Anyway, the list of runners I’ve coached goes on and on. Each person has a story to tell, goals they dream about, and desires satisfaction in their running.

Having posted on LetsRun in its early years, then Run-Insight, and now TheRunZone, what is the most common question(s) that athletes/coaches have contacted you for advice?
What is CV training and how do you do it?

I explain that is aerobic interval training, designed to both elevated one’s stamina to its fullest, yet lift aerobic power, too.

Additionally, coaches, in particular, want to know how to put together training. They read about the different types of training tools, such as my CV or Long Tempo training, but they want to know how to put those elements into a cohesive training plan. They want to know how to optimize schedules so that runners are in great race shape. But, I always tell them the real goal should be to peak when it counts most – at the end of the season when the biggest meets take place. It is fundamentally important to know how to coordinate, and in the words of Arthur Lydiard, “balance” training elements and schedules. Success depends upon it.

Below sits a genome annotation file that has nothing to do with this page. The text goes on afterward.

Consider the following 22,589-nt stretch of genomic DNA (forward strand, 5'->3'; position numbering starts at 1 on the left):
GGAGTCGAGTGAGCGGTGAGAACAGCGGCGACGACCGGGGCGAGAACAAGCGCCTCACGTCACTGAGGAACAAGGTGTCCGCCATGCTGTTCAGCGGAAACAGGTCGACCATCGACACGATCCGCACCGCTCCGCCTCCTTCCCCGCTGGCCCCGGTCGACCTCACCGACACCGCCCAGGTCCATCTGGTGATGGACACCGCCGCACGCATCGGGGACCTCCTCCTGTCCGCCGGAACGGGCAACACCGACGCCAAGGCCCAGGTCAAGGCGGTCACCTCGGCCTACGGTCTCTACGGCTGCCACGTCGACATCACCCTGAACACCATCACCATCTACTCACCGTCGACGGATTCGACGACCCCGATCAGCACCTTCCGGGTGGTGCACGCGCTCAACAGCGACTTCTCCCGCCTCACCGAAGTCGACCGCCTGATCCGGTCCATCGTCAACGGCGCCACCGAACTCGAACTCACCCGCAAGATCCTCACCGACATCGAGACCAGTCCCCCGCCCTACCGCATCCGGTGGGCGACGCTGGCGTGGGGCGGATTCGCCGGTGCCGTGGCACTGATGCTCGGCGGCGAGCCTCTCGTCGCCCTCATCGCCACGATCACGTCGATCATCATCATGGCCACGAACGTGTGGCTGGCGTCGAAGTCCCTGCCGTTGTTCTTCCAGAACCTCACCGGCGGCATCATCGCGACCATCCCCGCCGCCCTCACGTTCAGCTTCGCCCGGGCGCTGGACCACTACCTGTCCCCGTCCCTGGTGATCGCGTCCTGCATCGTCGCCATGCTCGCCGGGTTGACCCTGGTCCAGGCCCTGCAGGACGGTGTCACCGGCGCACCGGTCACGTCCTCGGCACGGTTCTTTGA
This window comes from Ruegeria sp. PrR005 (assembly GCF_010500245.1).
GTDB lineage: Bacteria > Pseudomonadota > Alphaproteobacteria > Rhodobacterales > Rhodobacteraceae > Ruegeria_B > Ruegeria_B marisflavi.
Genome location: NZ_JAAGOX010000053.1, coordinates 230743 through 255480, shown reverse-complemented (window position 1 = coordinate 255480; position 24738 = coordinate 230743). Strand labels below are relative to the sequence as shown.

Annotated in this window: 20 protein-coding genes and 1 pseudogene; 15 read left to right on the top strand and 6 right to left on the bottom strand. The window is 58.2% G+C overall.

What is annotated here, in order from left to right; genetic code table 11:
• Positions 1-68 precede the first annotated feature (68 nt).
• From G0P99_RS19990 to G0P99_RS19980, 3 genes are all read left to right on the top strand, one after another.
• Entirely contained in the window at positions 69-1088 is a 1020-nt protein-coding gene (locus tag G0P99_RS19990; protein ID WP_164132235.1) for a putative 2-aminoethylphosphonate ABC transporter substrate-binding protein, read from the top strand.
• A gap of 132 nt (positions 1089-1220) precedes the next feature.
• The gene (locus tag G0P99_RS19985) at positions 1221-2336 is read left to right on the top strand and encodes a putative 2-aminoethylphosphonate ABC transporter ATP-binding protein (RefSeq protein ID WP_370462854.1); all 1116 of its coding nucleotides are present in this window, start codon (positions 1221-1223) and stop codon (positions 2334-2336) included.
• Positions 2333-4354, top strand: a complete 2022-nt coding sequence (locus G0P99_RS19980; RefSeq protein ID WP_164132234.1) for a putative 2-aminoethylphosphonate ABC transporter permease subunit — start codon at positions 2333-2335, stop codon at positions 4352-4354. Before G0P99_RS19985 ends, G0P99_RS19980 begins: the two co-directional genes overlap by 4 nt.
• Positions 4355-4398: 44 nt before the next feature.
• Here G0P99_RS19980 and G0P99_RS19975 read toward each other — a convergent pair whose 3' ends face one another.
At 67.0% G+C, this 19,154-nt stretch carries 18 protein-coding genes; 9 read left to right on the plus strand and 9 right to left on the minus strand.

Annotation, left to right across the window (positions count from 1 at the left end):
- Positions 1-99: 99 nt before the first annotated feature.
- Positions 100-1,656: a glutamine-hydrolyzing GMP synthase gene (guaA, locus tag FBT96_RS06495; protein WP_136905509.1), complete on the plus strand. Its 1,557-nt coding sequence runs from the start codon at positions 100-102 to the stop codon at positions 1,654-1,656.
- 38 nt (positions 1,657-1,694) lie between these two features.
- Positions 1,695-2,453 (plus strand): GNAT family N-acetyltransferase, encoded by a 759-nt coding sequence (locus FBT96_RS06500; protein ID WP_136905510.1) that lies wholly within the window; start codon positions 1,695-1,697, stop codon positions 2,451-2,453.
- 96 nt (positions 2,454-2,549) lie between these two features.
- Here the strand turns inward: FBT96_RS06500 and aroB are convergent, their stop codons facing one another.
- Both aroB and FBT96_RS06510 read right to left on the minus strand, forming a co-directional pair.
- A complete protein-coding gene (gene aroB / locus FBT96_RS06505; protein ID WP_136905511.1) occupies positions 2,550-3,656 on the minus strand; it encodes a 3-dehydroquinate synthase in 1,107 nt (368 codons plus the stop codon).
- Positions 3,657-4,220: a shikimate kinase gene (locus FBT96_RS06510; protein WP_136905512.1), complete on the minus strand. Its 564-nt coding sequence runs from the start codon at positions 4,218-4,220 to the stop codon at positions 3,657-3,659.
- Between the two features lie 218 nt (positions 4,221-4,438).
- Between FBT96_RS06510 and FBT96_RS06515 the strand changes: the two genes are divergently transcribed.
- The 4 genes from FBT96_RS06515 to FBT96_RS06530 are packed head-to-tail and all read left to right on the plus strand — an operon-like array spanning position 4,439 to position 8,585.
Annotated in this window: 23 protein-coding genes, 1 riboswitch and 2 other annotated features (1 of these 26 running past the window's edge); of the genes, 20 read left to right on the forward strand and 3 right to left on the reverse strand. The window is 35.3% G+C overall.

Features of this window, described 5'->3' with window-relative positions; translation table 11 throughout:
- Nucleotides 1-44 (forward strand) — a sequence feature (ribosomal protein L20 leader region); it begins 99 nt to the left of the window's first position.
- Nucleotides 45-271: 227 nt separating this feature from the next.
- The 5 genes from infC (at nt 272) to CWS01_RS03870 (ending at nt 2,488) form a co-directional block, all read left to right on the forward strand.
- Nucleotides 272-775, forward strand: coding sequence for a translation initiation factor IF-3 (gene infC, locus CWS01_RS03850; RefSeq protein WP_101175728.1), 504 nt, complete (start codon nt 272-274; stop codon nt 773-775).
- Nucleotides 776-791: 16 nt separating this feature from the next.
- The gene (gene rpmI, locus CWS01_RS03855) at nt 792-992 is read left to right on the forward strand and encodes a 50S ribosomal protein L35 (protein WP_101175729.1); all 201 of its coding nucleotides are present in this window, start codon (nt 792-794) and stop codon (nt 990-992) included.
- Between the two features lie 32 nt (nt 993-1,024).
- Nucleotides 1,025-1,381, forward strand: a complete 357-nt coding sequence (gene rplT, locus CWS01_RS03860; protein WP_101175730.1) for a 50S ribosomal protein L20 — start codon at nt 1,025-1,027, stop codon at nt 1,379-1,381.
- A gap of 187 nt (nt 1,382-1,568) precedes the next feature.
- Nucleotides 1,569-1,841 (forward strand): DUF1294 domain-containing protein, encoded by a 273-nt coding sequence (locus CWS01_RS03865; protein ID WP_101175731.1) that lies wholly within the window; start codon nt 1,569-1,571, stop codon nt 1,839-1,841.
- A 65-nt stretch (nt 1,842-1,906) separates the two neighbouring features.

It is one thing to know what the training tools are, and it is all together something different knowing how to put the elements together for the runners you coach.

How can a collegiate coach apply scientific research from books or journals that relates to running into their training program?
First, it takes foundational knowledge in research methods. If you don’t have the skills to read research articles, take a course and learn how. It makes a big difference. Knowing how research is conducted, what the terms mean, and how to critique studies provides the framework for making use of available information.

Second, work with a mentor, if possible, to learn how to apply the facts studies present. It is one thing to identify facts and whole different thing to know how to make use of them in the real world. Research is artificial. It doesn’t necessarily represent what a coach experiences. For example, a study may show that running 400s at 1-mile pace is an excellent means of developing VO2 max. But, a closer look at the study reveals that the sample group in the study was students who were not avid runners. The results may be attributable to the 400s at mile pace at all but to any type of running is better than no running.